On Monday 20th I chanced my arm at Badminston in the hope of seeing a few more Red-veined Darters, A lot cooler than the previous Sunday with a stiffer breeze meant sightings were few & far between. No tenerals were to be found over the small pool this time, but there were a couple which looked promising around the margins. Unfortunately I couldn’t get near enough to confirm they were RVD’s, but the colouring looked right.
I continued to the far corner of the eastern pool where the shore was alive with Ruddy Darters – the most I’ve seen in one place in the New Forest. Totally failed to get a shot though. A female Golden-ringed rose briefly with my passing, landing not too far away ina thicket of gorse.
Onwards to Crockford – a more correctly Beaulieu Heath – where I was anxious to explore the upper reaches around Two Bridges Bottom and Deep Moor. Crockford Stream is sourced from these two locations, although the main body of the stream flows from Deep Moor; an apt name should you venture too far.
Besides several Keeled Skimmers, a few Golden-ringed and Beautiful Demoiselles, there was a male Emperor patrolling the ford pond, ideal for practicing in-flights.
I spent about an hour with this individual who became increasingly brave and inquisitive, allowing for some wonderful opportunities.
Following downstream more Golden-ringed, Keeled Skimmers, Beautiful Demoiselles and Southern Damselflies, and at the main basin I’m pretty sure the male Golden-ringed was our resident from 2 weeks ago, looking a little worn.
Through the thicket more Keeled Skimmers, Common Darters, a Southern Hawker, a Migrant Hawker and a couple more Golden-ringed before I called it a day.
Wednesday promised bright sunshine, but delivered cloud and strong gusts, Continuing on my Crockford quest I investigated a small stream to the west, NE of Pilley. As soon as I got out the car there were two Golden-ringed battling at the ford, and another couple upstream with Keeled Skimmers, Beautiful Demoiselles, Southern Damselflies and Common Darters.
Continuing on I decided to visit Lower Crockford for the first time in two years, following the stream at Shipton Bottom up & downstream where it merges into Crockford Stream. This is a wonderfully quiet area with pretty much the same species as Upper Crockford, the feeder stream proving very productive. Where they meet is a beautiful open lawn area with yet more opportunities.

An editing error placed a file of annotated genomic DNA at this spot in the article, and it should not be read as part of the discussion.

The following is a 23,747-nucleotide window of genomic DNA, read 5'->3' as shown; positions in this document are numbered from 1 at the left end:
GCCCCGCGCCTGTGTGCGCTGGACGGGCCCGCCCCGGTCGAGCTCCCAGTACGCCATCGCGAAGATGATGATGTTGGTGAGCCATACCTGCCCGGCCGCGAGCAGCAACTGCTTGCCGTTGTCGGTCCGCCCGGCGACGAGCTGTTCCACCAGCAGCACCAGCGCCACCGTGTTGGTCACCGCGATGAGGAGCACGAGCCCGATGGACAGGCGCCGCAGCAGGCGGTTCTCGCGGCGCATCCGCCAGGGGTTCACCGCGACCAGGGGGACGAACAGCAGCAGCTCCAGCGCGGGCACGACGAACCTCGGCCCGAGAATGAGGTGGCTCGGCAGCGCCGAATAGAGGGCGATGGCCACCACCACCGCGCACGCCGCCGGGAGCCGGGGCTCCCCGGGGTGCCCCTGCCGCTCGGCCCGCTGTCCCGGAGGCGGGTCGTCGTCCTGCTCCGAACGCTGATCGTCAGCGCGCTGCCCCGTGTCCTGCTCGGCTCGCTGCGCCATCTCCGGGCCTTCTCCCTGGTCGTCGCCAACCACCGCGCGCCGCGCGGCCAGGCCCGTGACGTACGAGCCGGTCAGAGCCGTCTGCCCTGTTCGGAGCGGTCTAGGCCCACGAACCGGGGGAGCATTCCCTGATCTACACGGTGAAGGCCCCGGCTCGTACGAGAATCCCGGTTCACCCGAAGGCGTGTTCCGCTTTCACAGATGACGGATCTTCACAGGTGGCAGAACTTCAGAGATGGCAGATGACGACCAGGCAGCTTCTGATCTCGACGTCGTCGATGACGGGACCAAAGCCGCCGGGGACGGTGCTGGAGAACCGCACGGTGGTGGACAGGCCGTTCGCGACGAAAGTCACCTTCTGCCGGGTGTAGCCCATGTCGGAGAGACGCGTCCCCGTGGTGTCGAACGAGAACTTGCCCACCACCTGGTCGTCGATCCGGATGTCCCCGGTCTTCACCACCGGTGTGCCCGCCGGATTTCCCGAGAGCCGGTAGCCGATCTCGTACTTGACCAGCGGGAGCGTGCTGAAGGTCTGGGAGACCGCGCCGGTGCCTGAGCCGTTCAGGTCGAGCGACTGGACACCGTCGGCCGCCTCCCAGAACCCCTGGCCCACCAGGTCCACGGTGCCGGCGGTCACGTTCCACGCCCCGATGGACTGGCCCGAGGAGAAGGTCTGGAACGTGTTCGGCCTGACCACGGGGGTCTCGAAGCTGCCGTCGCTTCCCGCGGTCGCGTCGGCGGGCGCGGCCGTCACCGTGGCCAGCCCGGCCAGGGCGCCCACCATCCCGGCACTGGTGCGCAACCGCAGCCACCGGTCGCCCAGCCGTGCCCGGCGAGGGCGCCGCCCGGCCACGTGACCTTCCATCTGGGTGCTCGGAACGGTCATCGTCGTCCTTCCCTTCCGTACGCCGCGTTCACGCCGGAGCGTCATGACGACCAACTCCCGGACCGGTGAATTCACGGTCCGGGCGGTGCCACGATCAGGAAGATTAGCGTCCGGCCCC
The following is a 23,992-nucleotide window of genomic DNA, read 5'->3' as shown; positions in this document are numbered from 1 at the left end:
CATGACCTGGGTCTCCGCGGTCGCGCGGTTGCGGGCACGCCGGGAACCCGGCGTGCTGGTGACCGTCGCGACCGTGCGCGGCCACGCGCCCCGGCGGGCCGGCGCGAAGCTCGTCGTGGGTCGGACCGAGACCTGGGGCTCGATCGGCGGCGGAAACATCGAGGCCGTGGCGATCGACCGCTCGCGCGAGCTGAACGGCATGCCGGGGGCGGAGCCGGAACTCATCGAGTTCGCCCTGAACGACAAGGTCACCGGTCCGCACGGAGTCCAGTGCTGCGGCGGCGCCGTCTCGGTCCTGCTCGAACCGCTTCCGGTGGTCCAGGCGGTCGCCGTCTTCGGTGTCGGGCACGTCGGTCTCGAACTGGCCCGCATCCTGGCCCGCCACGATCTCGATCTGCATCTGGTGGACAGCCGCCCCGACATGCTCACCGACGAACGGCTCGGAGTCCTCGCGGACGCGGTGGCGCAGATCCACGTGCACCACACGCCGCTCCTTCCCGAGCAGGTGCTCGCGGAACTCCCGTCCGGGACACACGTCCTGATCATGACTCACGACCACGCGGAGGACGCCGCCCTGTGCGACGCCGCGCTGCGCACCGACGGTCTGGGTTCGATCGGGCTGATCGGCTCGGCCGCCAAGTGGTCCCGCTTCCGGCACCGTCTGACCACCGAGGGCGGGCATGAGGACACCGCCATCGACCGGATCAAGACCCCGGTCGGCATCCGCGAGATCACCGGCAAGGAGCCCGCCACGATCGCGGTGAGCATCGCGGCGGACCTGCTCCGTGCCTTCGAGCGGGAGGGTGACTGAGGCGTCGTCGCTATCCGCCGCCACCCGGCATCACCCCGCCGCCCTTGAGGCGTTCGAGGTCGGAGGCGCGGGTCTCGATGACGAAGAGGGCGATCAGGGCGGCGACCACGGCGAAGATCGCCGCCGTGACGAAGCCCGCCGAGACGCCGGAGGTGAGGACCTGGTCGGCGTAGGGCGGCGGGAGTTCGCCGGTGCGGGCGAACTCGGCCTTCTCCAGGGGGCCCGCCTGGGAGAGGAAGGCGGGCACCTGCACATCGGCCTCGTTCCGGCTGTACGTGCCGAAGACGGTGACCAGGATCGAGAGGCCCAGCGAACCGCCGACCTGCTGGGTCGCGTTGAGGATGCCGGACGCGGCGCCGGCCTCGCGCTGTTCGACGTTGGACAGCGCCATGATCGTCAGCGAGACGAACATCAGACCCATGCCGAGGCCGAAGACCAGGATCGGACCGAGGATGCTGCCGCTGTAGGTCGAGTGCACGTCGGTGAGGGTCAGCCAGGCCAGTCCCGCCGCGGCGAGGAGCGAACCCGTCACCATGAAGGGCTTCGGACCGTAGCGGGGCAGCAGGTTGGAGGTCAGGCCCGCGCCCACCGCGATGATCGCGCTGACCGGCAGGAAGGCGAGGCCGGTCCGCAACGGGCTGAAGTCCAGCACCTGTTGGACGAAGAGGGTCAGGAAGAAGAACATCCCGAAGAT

As I was here I couldn’t resist the main basin, and decided to attempt a Beautiful Demoiselle in flight.
Onwards to Badminston where I met Paul W and together we did a tour of the ditches & pools, finding 20+ Red-veined Darters and over 30 exuviae at the breeding pool.
Along the shore of the far pit were Emperors, Common and Ruddy Darters, Black-tailed Skimmers and in one sheltered bay a hive of Common Blue Damsel activity.
The Ruddy’s were proving difficult subjects but across the other side of the pits I managed a perched male.
I still needed a decent RVD female shot and was rewarded with a couple of opportunities to round off a fabulous afternoon.
Sunday morning I returned to Badminston, unsurprisingly bumping into Paul W again, and joined a little later by two other enthusiasts.
The change in wind direction had dispersed the majority of the tenerals into a small and reasonably sheltered sandy area with ample perches. This didn’t necessarily make them any easier to approach, but perseverance paid off.
While I was exploring this area a shout went up as a female Lesser Emperor was spotted over the far pit. I managed a couple of glimpses but she didn’t stay around for long. Time was also moving on and I had to meet Sue at Pennington, but not before I had a brief time with Paul Brock who I bumped into on my way out.
Unfortunately Pennington proved to be an anti-climax as the clouds drew in, the wind increased and even a brief shower put pay to any decent action. No worries though, as the morning had been worth it!